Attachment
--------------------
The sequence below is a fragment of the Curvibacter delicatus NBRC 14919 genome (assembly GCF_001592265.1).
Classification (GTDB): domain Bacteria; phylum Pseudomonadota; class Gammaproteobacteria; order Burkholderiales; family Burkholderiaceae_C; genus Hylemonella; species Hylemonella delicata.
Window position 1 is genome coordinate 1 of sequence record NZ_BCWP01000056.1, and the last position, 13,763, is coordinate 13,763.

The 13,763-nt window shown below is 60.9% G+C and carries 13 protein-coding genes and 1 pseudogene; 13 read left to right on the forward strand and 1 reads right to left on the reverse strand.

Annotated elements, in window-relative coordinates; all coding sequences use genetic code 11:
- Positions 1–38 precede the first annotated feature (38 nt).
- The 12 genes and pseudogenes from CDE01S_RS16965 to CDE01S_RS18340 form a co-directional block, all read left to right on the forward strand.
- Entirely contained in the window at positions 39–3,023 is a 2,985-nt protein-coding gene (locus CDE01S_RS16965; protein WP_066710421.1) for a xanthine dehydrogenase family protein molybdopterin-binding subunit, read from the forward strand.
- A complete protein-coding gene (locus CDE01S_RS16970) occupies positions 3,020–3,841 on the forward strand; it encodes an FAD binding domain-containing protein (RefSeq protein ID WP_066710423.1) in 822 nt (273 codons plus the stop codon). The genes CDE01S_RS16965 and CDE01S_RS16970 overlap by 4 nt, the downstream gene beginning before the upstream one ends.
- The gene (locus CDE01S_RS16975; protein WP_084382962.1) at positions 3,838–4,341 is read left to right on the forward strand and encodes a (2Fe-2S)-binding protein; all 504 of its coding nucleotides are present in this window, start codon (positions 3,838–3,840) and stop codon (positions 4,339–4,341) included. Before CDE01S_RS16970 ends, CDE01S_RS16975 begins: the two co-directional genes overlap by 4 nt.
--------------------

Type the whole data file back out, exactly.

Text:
The sequence below is a fragment of the Curvibacter delicatus NBRC 14919 genome (assembly GCF_001592265.1).
Classification (GTDB): domain Bacteria; phylum Pseudomonadota; class Gammaproteobacteria; order Burkholderiales; family Burkholderiaceae_C; genus Hylemonella; species Hylemonella delicata.
Window position 1 is genome coordinate 1 of sequence record NZ_BCWP01000056.1, and the last position, 13,763, is coordinate 13,763.

The 13,763-nt window shown below is 60.9% G+C and carries 13 protein-coding genes and 1 pseudogene; 13 read left to right on the forward strand and 1 reads right to left on the reverse strand.

Annotated elements, in window-relative coordinates; all coding sequences use genetic code 11:
- Positions 1–38 precede the first annotated feature (38 nt).
- The 12 genes and pseudogenes from CDE01S_RS16965 to CDE01S_RS18340 form a co-directional block, all read left to right on the forward strand.
- Entirely contained in the window at positions 39–3,023 is a 2,985-nt protein-coding gene (locus CDE01S_RS16965; protein WP_066710421.1) for a xanthine dehydrogenase family protein molybdopterin-binding subunit, read from the forward strand.
- A complete protein-coding gene (locus CDE01S_RS16970) occupies positions 3,020–3,841 on the forward strand; it encodes an FAD binding domain-containing protein (RefSeq protein ID WP_066710423.1) in 822 nt (273 codons plus the stop codon). The genes CDE01S_RS16965 and CDE01S_RS16970 overlap by 4 nt, the downstream gene beginning before the upstream one ends.
- The gene (locus CDE01S_RS16975; protein WP_084382962.1) at positions 3,838–4,341 is read left to right on the forward strand and encodes a (2Fe-2S)-binding protein; all 504 of its coding nucleotides are present in this window, start codon (positions 3,838–3,840) and stop codon (positions 4,339–4,341) included. Before CDE01S_RS16970 ends, CDE01S_RS16975 begins: the two co-directional genes overlap by 4 nt.